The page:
For the past six months or so I've been wrestling with how to reformulate my own thinking about the nature of the social world -- the nature of "social reality" (link). I've come to realize that the position I've defended for years -- ontological individualism -- is still too dependent on the view of "social entities sitting on top of individual actors", which is no longer convincing to me. And I've reformulated what I have to say about "actor-centered sociology" and "microfoundations" accordingly. I am now more satisfied with the position I've come to -- a diachronic view of intertwined and mutually influencing processes at the social level and the individual-actor level, and an associated view that suggests that both social arrangements and features of individual agency are fluid and "fluxy". Here are two key statements from "Rethinking Ontological Individualism" in its final draft:
Actors and structures are linked in inseparable loops of mutual influence over time, with both actors and structures dependent on the current ensemble of “actors-within-structures” within which they have developed, changed, and persisted. The social world is thus inherently indeterminate, reflecting unpredictable changes in all its elements over time.
This view has important ontological implications. For one thing, it implies that neither actors nor structures have “essential natures” or fixed and unchanging properties. Rather, the properties of social structures are influenced by the past and present actions and thoughts of actors and the prior characteristics of structures; while the mental characteristics of present actors are shaped by the ambient social arrangements within which they develop. (There is a biological precondition: human beings must be the kinds of “cognitive-practical machines” that can embody very extensive change; Gibbard 1990.) Further, actors are influenced by ambient structures (external causes); but a given generation of actors is capable of genuine innovation and creativity (internal causes). Susan B. Anthony was influenced by her suffragist predecessors and contemporaries, but she also brought her own innovative thinking to the struggle for full rights of citizenship for women in 1872. And likewise, structures are modified by generations of actors (external causes), but structures also create opportunities for structural innovation (internal causes).
What is striking to me now that this process of exploration and reformulation has come to something like a conclusion is how much the resulting position sounds like a version of "process metaphysics" -- the idea that processes of change rather than fixed underlying particles should be the fundamental ontological category. (The images above are selected to illustrate the two metaphysical perspectives: the orderly composition of a metal from its constituent atoms (substance metaphysics) and the contingent and entangled creation of a social movement (process metaphysics).) Process metaphysics is distinctly a minority position in analytical philosophy today, so it is striking to me that some of the basic intuitions of that view developed organically out of a consideration of how social structures, institutions, and actors interact to constitute the social world -- "social reality". I didn't begin with the premises of process metaphysics, but rather developed a conception that bore important similarities to process metaphysics.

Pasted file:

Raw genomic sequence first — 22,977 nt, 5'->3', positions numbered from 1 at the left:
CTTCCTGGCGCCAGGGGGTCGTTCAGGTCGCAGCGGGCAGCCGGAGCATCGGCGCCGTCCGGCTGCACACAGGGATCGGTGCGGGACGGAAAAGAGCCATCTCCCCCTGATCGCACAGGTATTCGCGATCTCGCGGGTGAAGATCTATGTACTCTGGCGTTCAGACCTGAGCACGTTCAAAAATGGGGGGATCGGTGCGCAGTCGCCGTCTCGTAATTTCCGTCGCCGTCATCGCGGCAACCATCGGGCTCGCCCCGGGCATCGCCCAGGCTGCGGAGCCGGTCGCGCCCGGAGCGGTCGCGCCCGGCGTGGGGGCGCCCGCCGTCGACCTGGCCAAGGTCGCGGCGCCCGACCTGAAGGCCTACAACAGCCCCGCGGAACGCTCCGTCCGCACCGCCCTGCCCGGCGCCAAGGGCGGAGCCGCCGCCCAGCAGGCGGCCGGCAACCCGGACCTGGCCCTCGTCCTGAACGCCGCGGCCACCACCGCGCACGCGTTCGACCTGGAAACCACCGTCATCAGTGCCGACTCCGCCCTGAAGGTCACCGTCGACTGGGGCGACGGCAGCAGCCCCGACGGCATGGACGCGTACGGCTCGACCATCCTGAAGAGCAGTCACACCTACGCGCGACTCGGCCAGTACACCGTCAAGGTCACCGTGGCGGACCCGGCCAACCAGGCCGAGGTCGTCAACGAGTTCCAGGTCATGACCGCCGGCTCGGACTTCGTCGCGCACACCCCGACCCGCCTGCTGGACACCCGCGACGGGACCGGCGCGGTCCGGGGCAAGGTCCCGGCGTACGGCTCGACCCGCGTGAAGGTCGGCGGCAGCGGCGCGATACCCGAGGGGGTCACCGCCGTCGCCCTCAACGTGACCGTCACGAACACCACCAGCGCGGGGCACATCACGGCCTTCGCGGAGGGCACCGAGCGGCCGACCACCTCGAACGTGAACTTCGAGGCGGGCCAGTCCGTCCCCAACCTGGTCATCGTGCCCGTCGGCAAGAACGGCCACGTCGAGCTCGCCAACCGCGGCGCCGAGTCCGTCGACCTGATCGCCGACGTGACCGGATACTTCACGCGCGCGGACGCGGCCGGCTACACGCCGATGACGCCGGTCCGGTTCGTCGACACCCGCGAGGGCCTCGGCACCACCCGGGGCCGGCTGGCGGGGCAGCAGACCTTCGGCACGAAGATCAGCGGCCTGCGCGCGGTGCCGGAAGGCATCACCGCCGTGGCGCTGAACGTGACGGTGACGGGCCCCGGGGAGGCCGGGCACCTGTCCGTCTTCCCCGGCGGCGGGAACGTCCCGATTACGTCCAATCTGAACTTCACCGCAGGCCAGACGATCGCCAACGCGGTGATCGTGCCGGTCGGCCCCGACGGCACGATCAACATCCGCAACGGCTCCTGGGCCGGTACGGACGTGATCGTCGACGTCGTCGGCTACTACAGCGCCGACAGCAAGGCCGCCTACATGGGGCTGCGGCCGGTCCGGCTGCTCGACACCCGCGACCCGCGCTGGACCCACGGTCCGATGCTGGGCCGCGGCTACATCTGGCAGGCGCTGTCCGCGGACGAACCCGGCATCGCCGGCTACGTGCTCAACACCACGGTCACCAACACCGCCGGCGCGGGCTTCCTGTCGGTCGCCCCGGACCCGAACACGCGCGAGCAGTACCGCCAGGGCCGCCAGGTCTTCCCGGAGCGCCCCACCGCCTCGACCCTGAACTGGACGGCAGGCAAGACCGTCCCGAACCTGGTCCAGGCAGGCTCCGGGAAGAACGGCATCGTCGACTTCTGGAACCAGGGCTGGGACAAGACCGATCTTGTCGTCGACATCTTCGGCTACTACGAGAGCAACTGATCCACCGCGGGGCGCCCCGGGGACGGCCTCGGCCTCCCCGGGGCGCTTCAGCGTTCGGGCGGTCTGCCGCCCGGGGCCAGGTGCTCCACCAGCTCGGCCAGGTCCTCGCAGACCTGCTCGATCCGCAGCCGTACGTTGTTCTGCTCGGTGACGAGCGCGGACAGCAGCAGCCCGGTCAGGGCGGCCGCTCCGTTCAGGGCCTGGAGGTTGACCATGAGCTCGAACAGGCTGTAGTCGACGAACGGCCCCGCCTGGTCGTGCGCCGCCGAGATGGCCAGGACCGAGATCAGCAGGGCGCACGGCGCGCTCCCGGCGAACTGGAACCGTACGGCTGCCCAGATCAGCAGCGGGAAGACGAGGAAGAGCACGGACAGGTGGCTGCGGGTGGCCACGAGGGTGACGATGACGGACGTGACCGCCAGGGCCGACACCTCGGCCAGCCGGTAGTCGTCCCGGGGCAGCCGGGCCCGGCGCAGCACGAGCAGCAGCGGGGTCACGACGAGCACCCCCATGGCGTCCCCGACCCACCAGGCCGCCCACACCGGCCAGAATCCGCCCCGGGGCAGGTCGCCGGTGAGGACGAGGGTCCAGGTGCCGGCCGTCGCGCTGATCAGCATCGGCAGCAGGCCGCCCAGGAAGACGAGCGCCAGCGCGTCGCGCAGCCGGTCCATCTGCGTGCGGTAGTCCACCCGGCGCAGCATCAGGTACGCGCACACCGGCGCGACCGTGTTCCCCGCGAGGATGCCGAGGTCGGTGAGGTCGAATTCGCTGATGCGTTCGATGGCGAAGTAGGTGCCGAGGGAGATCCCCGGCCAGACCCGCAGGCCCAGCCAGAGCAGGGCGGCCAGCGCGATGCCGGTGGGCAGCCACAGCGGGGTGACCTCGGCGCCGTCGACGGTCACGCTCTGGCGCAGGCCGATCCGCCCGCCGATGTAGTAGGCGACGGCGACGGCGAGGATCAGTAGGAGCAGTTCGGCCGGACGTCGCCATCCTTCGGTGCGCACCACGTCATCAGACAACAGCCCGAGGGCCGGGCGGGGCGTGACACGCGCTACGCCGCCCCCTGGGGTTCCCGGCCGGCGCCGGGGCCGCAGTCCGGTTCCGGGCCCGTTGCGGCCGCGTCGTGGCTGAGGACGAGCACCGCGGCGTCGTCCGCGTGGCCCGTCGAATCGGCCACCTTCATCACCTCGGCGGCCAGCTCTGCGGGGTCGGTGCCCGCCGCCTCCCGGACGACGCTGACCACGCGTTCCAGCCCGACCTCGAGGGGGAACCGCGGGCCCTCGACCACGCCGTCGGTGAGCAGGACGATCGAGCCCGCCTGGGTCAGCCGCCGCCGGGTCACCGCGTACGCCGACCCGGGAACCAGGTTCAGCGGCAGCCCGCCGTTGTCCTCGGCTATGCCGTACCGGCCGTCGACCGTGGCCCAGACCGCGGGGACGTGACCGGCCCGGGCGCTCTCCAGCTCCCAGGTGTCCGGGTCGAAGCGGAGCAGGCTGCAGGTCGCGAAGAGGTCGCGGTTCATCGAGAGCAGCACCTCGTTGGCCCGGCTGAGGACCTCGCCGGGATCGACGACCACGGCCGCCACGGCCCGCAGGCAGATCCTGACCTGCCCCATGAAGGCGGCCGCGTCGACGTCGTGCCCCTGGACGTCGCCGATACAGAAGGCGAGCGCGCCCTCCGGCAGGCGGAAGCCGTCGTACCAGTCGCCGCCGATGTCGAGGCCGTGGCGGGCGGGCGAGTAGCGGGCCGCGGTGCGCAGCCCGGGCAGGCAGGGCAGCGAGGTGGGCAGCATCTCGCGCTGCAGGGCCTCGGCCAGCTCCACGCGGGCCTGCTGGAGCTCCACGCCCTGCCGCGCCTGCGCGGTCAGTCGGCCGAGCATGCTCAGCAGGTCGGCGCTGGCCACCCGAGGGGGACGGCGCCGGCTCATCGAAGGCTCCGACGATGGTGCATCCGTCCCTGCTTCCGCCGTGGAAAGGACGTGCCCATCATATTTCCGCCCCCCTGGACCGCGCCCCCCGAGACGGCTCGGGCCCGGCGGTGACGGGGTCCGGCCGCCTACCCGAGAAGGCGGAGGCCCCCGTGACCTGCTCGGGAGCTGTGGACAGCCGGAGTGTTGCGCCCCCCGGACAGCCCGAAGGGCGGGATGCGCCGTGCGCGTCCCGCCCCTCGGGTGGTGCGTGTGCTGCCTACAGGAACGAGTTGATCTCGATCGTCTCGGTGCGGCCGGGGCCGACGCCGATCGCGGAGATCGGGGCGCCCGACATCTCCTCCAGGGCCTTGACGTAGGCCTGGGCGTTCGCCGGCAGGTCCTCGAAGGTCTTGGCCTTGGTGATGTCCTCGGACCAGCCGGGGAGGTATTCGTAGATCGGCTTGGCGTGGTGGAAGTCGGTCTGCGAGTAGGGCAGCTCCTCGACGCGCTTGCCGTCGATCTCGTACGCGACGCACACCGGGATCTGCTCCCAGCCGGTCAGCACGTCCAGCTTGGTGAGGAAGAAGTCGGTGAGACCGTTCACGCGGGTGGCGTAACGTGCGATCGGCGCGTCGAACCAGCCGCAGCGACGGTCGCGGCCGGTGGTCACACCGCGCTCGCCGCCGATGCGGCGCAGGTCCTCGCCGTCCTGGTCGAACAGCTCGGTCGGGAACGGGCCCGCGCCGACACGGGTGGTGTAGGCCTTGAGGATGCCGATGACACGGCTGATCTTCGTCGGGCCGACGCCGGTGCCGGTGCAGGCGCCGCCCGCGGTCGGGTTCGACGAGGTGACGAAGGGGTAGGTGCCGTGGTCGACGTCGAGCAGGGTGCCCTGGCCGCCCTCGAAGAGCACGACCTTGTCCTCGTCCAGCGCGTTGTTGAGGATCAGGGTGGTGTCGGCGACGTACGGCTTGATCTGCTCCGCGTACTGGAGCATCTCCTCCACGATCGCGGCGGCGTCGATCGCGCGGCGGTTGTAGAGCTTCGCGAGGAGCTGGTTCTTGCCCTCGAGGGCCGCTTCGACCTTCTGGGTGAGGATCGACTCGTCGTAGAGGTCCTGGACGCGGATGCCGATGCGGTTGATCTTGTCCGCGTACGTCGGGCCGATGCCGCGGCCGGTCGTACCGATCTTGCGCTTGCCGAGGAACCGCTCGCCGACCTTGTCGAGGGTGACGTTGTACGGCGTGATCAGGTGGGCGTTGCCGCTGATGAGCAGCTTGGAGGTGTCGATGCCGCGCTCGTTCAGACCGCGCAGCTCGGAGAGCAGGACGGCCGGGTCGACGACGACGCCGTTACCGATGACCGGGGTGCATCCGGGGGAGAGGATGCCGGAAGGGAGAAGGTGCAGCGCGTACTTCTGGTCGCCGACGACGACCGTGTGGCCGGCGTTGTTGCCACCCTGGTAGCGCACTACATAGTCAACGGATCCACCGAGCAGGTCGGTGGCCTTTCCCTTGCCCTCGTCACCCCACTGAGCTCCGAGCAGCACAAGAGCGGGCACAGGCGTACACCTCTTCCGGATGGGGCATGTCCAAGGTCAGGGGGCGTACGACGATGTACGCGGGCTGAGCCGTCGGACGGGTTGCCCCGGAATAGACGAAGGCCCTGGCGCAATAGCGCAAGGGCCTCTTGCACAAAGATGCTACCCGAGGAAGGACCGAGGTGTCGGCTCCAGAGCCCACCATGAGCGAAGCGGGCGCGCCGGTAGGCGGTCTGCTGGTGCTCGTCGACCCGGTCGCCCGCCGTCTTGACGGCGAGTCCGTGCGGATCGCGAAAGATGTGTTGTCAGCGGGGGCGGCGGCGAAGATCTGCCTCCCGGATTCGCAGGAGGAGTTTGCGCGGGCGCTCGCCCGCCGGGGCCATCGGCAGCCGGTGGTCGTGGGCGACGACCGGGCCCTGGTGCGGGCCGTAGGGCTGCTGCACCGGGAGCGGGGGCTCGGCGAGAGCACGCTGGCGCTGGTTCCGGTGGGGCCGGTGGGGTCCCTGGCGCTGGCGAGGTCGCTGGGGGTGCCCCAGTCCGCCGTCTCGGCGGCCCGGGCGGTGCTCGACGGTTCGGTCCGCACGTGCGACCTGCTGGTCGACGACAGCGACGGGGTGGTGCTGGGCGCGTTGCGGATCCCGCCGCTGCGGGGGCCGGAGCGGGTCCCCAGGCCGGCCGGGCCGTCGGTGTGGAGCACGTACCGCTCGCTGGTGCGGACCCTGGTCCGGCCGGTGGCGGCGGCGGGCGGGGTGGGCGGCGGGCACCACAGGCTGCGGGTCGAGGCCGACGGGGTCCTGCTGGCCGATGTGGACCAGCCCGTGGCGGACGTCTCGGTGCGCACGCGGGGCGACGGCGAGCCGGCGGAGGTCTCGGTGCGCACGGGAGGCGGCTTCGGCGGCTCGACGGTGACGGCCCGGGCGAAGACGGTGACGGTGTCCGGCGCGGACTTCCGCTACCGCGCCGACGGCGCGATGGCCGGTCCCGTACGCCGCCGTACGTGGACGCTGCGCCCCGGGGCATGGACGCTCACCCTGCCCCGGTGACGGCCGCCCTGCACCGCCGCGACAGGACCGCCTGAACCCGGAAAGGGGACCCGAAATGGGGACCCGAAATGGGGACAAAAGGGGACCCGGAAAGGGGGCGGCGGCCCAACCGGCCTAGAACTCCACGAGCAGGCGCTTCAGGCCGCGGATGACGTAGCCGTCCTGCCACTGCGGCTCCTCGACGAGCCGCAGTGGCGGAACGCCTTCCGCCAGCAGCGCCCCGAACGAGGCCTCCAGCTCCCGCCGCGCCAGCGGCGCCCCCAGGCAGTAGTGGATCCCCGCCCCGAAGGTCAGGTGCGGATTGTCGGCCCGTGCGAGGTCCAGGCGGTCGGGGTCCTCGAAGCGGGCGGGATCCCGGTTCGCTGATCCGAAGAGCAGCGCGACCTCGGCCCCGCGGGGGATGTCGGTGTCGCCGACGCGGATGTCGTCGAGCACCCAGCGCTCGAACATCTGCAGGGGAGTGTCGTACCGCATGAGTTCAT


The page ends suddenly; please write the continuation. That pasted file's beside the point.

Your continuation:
What is process philosophy? Consider the opening sentences of Johanna Seibt’s treatment of process philosophy in the Stanford Encyclopedia of Philosophy:
Process philosophy is based on the premise that being is dynamic and that the dynamic nature of being should be the primary focus of any comprehensive philosophical account of reality and our place within it. Even though we experience our world and ourselves as continuously changing, Western metaphysics has long been obsessed with describing reality as an assembly of static individuals whose dynamic features are either taken to be mere appearances or ontologically secondary and derivative. For process philosophers the adventure of philosophy begins with a set of problems that traditional metaphysics marginalizes or even sidesteps altogether: what is dynamicity or becoming—if it is the way we experience reality, how should we interpret this metaphysically? (link)